- More than 1.1 million Americans lost health coverage in 2018, according to Centers for Disease Control’s National Health Interview Survey. The total number of uninsured Americans increased to 30.4 million, up from 29.3 million in 2017.
- Among surveyed adults aged 18-64, CDC found 13.3% were uninsured, 19.4% had public coverage and 68.9% had private health coverage.
- Altogether, CDC estimates 9.4% of Americans were uninsured as of 2018. The agency notes that the rate is “not significantly different” than 2017, although it represents a drop in uninsured of 18.2 million people compared to 2010.
The Trump administration has been whittling away at the Affordable Care Act for two years. Stripping the law of several insurer-stabilization mechanisms and pushing bare-bones, non-compliant health plans has led to a rise in premiums and in the rate of uninsured.
Meanwhile, the U.S. Department of Justice is working to kill the law completely. In December, a Texas federal district court judge ruled the law was unconstitutional without its individual mandate penalty, which was removed by Congress in 2017. An Urban Institute report published in March estimated as many as 20 million people would lose insurance if the lawsuit to terminate the ACA is successful, with the majority of uninsured having been covered through state Medicaid expansions and ACA exchanges.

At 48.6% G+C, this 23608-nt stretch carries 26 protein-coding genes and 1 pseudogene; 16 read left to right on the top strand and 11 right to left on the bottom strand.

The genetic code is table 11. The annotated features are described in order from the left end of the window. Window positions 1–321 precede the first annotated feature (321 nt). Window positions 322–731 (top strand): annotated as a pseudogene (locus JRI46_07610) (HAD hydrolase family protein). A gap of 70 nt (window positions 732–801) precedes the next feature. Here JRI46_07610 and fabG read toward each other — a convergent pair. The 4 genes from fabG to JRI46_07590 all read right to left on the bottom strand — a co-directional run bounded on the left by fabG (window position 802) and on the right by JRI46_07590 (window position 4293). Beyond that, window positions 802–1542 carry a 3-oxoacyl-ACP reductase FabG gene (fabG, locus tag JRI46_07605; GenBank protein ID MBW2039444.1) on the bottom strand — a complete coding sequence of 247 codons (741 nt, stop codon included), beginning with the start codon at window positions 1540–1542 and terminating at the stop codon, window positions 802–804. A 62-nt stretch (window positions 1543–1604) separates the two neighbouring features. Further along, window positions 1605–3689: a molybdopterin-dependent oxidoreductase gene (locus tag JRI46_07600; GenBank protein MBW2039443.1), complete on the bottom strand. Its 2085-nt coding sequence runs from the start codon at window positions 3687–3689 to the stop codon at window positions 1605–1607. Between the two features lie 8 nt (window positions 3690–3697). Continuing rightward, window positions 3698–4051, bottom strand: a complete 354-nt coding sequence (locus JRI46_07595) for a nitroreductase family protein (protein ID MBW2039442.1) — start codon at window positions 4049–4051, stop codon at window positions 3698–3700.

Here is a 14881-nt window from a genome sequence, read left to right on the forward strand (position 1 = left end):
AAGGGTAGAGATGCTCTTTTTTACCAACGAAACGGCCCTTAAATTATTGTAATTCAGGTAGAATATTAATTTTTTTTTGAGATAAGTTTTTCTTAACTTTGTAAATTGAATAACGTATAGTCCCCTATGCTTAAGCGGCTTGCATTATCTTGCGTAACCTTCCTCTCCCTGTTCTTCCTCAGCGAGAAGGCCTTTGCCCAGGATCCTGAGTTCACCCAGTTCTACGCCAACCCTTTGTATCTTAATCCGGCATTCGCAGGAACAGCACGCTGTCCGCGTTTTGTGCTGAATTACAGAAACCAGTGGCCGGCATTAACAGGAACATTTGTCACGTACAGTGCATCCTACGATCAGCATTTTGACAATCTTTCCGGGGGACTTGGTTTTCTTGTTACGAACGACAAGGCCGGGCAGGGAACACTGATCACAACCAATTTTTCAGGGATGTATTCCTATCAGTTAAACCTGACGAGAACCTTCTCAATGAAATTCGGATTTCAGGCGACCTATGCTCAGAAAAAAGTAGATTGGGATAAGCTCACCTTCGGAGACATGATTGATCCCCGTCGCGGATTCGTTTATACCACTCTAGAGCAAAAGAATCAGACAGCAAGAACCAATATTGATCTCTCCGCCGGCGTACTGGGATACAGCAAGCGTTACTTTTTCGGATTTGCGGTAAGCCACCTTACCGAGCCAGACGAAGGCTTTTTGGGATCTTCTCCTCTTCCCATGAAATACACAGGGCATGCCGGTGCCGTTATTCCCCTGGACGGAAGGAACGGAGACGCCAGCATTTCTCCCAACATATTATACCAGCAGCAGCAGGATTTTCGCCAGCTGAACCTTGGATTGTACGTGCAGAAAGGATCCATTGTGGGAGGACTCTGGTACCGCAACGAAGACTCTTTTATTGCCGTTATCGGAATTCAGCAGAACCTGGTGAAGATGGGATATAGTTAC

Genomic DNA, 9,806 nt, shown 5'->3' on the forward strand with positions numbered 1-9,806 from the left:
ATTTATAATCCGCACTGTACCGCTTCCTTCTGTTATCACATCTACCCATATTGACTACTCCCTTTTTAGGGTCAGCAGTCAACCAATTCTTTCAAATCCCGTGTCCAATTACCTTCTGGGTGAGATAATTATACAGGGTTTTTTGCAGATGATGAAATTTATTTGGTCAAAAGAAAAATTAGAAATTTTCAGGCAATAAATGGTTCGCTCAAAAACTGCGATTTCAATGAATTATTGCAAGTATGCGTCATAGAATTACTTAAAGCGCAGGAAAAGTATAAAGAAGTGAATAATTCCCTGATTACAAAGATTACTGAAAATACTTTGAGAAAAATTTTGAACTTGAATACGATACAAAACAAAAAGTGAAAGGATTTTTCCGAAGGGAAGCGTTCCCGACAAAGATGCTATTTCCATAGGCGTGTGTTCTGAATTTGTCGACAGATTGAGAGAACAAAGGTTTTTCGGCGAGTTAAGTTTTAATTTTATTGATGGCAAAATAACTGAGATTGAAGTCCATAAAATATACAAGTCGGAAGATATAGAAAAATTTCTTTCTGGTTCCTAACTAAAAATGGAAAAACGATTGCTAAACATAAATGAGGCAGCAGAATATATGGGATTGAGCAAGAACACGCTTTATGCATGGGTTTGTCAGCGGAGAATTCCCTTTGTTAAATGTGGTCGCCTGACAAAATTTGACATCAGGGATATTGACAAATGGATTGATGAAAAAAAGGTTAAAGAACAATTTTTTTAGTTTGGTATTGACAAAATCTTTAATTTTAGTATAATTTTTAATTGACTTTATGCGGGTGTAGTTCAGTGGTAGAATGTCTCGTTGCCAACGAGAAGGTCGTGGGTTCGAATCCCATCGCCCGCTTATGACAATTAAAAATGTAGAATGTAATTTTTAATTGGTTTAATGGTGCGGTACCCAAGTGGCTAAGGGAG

Researchers at the Brookings Institution and the USC Schaeffer Center for Health Policy & Economics warned in June that attempts to undermine the ACA would result in a massive drop in enrollment rates. The Congressional Budget Office later estimated as many as 3 million would leave the exchanges and group markets for the same reasons. Enrollment only declined by 300,000 for this year.
CDC reports insured rates for those under the age of 65 enrolled in high-deductible commercial plans increased from 43.7% in 2017 to 45.8% in 2018. The percentage of uninsured adults aged 45-64 increased from 9.3% in 2017 to 10.3% in 2018.
The survey notes “significant decreases” in uninsured rates among Hispanic, non-Hispanic black, non-Hispanic white and non-Hispanic Asian adults between 2013 through 2018. Hispanic adults experienced the greatest drop in uninsured rates during that time period, from 40.6% in 2013 to 26.7% in 2018. CDC reported there were no significant changes between 2017 and 2018.